[GRASS5] datum transforms...

Paul Kelly paul-grass at stjohnspoint.co.uk
Mon Jan 13 07:16:28 EST 2003

On Sun, 12 Jan 2003, Eric G. Miller wrote:

> Thanks for working on this.  Perhaps the following will help.

Yes it was a good help, thank you.

> Here's the function I replaced do_proj with.  At the moment, I don't
> remember why x & y aren't converted to radians for the ll<->ll case.
> However, that case needs to be handle properly for strictly doing
> datum translations.
> static int do_transform(x,y,info_in,info_out)
>   double *x,*y;
>   struct pj_info *info_in,*info_out;
> {
> For the future, a function like the following would be better.
> int do_transform (int count, double *x, double *y, double *h,
> 		struct pj_info *info_in, struct pj_info *info_out);
> {

I suggest calling the first function pj_to_proj (i.e. a direct replacement
for the current pj_do_proj) as it takes the same parameters, the only
difference being that it internally uses pj_transform to take advantage of
datum conversion. And the new function could be called pj_do_transform and
put into do_proj.c as well for future use and as a starting point for
people working on this in the future.

>    if (strncmp(info_in->proj,"ll",2) == 0 ) {
>       if (strncmp(info_out->proj,"ll",2) == 0 )
> 	ok = pj_transform (info_in->pj, info_out->pj, count, 0, x, y, h);
>       else  {
> 	DIVIDE_LOOP(x,y,count,RAD_TO_DEG);
> 	ok = pj_transform(info_in->pj,info_out->pj, count, 0, x, y, h);
> 	DIVIDE_LOOP(x,y,count,METERS_out);
>       }

Should these calls to pj_transform not have 1 for the parameter after
count, so it will step through the array one double at a time? With 0 I
think it means it won't increment at all after reading each value
(acceptable behaviour in the first function as only one point is being
transformed at a time, but not here).

> Hmm, maybe s/setenv/putenv/? The function will have to be rewritten
> to something like:
> #define GRIDDIR "/etc/nad"
> int set_proj_lib_env (void)
> {
>     int ok;
>     const char *gisbase = G_gisbase();
>     char *buf = NULL;
>     size_t len = strlen(gisbase) + sizeof(GRIDDIR)
>                + sizeof("PROJ_LIB=") + 1;
>     buf = G_malloc(len);
>     sprintf (buf, "PROJ_LIB=%s/%s", gisbase, GRIDDIR);

There is a leading slash in GRIDDIR anyway so maybe it is not needed
between the two %s , but I could be wrong as I don't know what format
G_gisbase() returns.

>     if ((ok = putenv (buf)) == -1)
>         G_warning ("%s:putenv(%s) failed!", "set_proj_lib_env", buf);
>     free (buf);
>     return ok;
> }

Yes, the change from setenv() to putenv() made this compile OK for me. But
I still don't really like this way of setting the directory proj should
look in for the conversion tables. Is setting environment variables not a
big overhead? And should it be done inside the pj_do_proj() function every
time it is called or just done once in the user programs [rsv].proj? I
would prefer not to have to change them at all as all the datum
transformation can be done seamlessly within the proj library without
changing the function called from the user programs.

An alternative idea I had came from some hints in a note by Frank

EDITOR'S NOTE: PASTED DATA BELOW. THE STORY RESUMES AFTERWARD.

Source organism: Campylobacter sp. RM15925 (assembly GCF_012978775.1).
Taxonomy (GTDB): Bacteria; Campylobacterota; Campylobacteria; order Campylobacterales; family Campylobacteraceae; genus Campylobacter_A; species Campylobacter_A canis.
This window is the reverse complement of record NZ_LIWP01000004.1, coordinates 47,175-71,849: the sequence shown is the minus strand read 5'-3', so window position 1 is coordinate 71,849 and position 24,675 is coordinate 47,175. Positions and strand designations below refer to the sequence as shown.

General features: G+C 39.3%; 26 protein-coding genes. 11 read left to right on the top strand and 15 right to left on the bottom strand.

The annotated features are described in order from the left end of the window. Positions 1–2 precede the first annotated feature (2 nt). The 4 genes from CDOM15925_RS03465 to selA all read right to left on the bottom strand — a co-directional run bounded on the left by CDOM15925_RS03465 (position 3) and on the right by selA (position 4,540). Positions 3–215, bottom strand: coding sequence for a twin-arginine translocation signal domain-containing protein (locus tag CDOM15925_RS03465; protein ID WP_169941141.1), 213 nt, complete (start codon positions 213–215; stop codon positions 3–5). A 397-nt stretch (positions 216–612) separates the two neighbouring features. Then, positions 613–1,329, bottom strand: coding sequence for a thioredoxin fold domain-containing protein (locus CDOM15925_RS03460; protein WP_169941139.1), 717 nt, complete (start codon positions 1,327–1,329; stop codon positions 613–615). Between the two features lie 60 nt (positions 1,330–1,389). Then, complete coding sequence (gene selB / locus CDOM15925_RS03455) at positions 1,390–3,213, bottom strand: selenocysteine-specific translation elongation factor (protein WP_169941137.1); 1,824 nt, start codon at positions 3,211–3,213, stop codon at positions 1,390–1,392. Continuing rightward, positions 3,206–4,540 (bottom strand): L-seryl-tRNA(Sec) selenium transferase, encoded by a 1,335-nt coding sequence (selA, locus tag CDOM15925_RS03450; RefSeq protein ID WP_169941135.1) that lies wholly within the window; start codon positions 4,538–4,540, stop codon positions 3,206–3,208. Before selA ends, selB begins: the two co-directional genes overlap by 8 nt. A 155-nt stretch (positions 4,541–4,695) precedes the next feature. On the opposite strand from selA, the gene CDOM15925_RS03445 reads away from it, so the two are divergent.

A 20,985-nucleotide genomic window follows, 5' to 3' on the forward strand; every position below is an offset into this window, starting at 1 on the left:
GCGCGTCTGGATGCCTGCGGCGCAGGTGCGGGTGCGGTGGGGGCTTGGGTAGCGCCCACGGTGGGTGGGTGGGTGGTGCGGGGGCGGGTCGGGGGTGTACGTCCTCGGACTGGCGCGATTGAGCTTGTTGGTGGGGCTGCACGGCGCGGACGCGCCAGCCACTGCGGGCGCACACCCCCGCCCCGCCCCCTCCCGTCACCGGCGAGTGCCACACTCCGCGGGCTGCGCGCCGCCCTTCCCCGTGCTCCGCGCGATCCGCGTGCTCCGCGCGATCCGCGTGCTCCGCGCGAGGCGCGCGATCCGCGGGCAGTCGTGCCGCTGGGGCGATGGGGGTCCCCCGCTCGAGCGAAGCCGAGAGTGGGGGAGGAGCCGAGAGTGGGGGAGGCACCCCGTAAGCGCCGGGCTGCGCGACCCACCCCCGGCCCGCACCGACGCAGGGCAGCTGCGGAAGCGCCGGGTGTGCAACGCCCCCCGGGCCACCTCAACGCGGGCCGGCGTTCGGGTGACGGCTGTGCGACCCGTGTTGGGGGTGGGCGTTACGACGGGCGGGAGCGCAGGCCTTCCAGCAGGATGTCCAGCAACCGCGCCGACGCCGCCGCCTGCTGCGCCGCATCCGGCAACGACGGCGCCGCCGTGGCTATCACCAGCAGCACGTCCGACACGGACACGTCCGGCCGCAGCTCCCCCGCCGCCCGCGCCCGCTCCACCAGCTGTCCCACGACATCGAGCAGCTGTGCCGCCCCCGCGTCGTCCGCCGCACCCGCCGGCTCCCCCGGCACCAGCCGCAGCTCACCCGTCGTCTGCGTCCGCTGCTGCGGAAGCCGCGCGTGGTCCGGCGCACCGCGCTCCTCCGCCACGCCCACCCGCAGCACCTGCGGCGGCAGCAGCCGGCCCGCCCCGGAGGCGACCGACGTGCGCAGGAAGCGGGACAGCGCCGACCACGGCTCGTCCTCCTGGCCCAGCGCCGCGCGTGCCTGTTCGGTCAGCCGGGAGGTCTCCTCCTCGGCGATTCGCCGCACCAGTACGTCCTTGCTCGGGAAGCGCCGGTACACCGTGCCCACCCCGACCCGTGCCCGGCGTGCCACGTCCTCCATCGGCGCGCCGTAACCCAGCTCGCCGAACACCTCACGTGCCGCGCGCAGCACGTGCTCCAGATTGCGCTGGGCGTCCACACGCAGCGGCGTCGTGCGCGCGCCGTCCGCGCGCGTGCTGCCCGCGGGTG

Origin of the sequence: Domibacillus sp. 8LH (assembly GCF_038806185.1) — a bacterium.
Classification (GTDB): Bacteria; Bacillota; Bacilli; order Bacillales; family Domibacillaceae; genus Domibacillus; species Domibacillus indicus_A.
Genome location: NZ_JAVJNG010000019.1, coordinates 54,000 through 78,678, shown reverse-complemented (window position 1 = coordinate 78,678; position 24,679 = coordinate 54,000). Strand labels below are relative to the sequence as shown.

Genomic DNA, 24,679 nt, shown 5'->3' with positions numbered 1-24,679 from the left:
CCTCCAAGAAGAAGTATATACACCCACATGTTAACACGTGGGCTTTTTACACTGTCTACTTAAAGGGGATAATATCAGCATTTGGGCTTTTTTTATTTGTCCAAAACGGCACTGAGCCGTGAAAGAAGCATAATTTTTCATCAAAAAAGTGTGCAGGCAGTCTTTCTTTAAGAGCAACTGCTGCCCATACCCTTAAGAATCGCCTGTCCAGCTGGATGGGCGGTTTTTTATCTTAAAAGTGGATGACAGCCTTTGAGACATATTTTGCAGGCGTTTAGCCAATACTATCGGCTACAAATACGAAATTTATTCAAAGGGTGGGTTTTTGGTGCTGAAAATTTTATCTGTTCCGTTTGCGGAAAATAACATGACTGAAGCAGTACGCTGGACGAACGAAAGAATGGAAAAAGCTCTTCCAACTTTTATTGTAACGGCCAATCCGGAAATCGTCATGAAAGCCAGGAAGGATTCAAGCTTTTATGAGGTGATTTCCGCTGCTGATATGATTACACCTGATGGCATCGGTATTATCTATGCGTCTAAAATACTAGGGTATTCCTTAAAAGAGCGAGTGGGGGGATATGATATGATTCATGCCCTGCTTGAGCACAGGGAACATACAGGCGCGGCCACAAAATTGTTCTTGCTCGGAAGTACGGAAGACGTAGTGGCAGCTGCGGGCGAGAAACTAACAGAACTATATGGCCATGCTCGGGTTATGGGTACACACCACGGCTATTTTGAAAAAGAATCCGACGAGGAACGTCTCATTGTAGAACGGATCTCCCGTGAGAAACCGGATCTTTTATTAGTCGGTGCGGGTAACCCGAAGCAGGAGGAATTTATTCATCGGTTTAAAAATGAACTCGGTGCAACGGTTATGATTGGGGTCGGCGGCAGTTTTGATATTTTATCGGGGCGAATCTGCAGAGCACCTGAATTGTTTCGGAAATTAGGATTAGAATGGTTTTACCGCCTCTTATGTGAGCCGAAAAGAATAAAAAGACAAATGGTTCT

Warmerdam (http://remotesensing.org/lists/proj_archive/msg00162.html) on
use of the proj library: modify pj_open_lib.c to tell it where to
search for the files. I feel this would be acceptable as GRASS is already
using a modified version of the proj library anyway.

Looking at that file I see as well as getting the location from an
environment variable PROJ_LIB, another option is to have PROJ_LIB
#define'd somewhere in the source code. But as it varies depending on the
installation I don't think that would be possible (or is it?). I propose a
small change something like the following:
--- ../../../../../grass/src/libes/proj/pj_open_lib.c	2002-07-18 11:28:44.000000000 +0100
+++ ./pj_open_lib.c	2003-01-13 12:05:19.520147099 +0000
@@ -8,6 +8,7 @@
 #include <string.h>
 #include <errno.h>

+#define GRIDDIR "/etc/nad"
 static const char *(*pj_finder)(const char *) = NULL;
 static char * proj_lib_name =
 #ifdef PROJ_LIB
@@ -35,8 +36,24 @@
 	char fname[MAX_PATH_FILENAME+1], *sysname;
 	FILE *fid;
 	int n = 0;
-	/* check if ~/name */
+        const char *gisbase = G_gisbase();
+        char *buf = NULL;
+        size_t len;
+        if( !proj_lib_name )
+        {
+                len = strlen(gisbase) + sizeof(GRIDDIR);
+                buf = G_malloc(len);
+                sprintf( buf, "%s%s", gisbase, GRIDDIR );
+	}
+        else
+        {
+                len = strlen(proj_lib_name);
+                buf = G_malloc(len);
+                sprintf( buf, proj_lib_name);
+	}
+        /* check if ~/name */
 	if (*name == '~' && name[1] == DIR_CHAR)
 		if (sysname = getenv("HOME")) {
 			(void)strcpy(fname, sysname);
@@ -57,7 +74,7 @@
             sysname = pj_finder( name );

 	/* or is environment PROJ_LIB defined */
-	else if ((sysname = getenv("PROJ_LIB")) || (sysname = proj_lib_name)) {
+	else if ((sysname = getenv("PROJ_LIB")) || (sysname = buf)) {
 		(void)strcpy(fname, sysname);
 		fname[n = strlen(fname)] = DIR_CHAR;
 		fname[++n] = '\0';

(proj_lib_name is set in the preamble as follows:
static char * proj_lib_name =
#ifdef PROJ_LIB

Looking at the function pj_load_nadgrids in pj_apply_gridshift.c though,
I'm still not too sure that we couldn't just include the full pathnames in
the nadgrids line in pj_datums.c . Does anybody who knows about the NAD
gridshifting care to test it a bit?


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